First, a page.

Although dystopian fantasy has long been an established genre within British literature, the British novelistic tradition has tended to regard fantasy as a fringe element. The social upheavals of the 1980’s, however, stimulated a number of novelists to break out of the confines of social and psychological realism by incorporating fantasy or Magical Realism as critical perspectives on a society increasingly seen as riddled with crises. Iain Banks (who publishes his works of fantasy under his name without the middle initial M., which is reserved for his science fiction) explored the world of the psychosexual bizarre in his first novel, The Wasp Factory (1984), and developed the technique of intermingling realistic and apparently fantastic story lines to accomplish similar ends in Walking on Glass (1985). The Bridge employs this technique to mount a full-scale critique of a materialist modern world in which reason has successfully outlawed any dimension of experience and any subjective reality that does not conform to the iron laws of scientific empiricism.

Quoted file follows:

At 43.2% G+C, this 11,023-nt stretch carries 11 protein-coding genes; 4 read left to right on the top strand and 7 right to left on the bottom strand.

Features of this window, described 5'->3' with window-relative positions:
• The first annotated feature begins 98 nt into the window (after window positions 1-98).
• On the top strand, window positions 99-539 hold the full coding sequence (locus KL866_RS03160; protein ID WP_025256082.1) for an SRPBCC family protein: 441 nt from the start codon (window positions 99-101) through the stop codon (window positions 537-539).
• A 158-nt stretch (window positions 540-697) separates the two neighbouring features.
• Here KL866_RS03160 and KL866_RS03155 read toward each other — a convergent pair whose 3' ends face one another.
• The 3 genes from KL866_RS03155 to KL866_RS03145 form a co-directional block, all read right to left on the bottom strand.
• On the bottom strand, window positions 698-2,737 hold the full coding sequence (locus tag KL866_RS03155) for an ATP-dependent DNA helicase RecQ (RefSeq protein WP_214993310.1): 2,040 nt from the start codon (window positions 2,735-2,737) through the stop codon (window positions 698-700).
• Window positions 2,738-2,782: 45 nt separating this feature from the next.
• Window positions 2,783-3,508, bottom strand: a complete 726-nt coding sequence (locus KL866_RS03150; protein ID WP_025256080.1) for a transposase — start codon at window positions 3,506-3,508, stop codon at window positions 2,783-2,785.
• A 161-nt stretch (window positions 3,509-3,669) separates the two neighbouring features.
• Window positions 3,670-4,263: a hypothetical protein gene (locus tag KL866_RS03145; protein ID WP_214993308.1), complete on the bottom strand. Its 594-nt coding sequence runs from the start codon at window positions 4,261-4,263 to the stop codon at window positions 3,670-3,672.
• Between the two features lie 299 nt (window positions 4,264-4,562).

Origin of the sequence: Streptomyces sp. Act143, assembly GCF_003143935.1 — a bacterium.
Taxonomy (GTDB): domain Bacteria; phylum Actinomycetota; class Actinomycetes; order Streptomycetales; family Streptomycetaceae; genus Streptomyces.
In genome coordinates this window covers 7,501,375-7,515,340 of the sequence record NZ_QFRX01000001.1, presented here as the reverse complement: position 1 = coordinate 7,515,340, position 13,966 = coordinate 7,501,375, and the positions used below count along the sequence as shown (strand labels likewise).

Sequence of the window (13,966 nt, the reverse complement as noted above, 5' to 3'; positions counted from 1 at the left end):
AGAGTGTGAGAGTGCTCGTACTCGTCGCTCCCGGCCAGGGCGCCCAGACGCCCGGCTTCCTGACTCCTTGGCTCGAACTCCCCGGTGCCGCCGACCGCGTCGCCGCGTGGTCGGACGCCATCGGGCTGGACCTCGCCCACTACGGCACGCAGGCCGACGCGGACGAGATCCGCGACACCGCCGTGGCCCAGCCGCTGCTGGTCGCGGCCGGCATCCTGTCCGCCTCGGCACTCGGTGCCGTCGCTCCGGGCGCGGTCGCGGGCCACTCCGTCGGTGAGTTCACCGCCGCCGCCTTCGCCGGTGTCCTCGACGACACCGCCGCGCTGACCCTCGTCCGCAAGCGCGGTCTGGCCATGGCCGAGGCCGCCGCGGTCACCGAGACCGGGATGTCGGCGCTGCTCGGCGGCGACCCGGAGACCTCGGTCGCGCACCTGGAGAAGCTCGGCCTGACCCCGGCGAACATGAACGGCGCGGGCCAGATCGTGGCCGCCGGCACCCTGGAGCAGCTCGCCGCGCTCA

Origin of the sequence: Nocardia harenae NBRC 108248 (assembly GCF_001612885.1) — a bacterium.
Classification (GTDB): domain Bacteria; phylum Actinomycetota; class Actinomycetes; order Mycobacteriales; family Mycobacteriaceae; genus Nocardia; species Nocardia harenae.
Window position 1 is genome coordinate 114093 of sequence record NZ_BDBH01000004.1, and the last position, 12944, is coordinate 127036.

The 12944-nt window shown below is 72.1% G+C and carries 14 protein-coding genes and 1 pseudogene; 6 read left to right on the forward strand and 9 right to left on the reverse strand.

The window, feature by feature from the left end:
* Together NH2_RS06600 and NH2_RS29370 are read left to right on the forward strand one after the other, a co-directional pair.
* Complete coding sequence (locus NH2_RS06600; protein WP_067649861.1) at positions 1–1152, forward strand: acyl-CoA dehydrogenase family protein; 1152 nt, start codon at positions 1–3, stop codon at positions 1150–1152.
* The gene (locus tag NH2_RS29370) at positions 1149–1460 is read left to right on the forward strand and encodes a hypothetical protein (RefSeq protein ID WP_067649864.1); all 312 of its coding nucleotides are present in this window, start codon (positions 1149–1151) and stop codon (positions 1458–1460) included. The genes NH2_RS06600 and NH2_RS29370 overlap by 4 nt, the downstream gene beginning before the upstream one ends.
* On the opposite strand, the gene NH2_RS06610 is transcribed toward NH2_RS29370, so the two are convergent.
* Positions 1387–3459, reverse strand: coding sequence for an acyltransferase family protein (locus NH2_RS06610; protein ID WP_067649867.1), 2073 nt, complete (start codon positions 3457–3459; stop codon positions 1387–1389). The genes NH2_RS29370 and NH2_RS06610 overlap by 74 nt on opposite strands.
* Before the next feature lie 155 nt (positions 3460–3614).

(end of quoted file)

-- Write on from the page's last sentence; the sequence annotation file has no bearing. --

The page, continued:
In the conventionally “realistic” narrative, the engineer is in danger of losing himself and the woman he loves because he embraces the cold, objective logic of scientific reasoning and rejects all “faiths,” which he sees as nonsensical. He becomes increasingly distanced from his lover, Andrea, who is interested in various forms of the “irrational,” such as...
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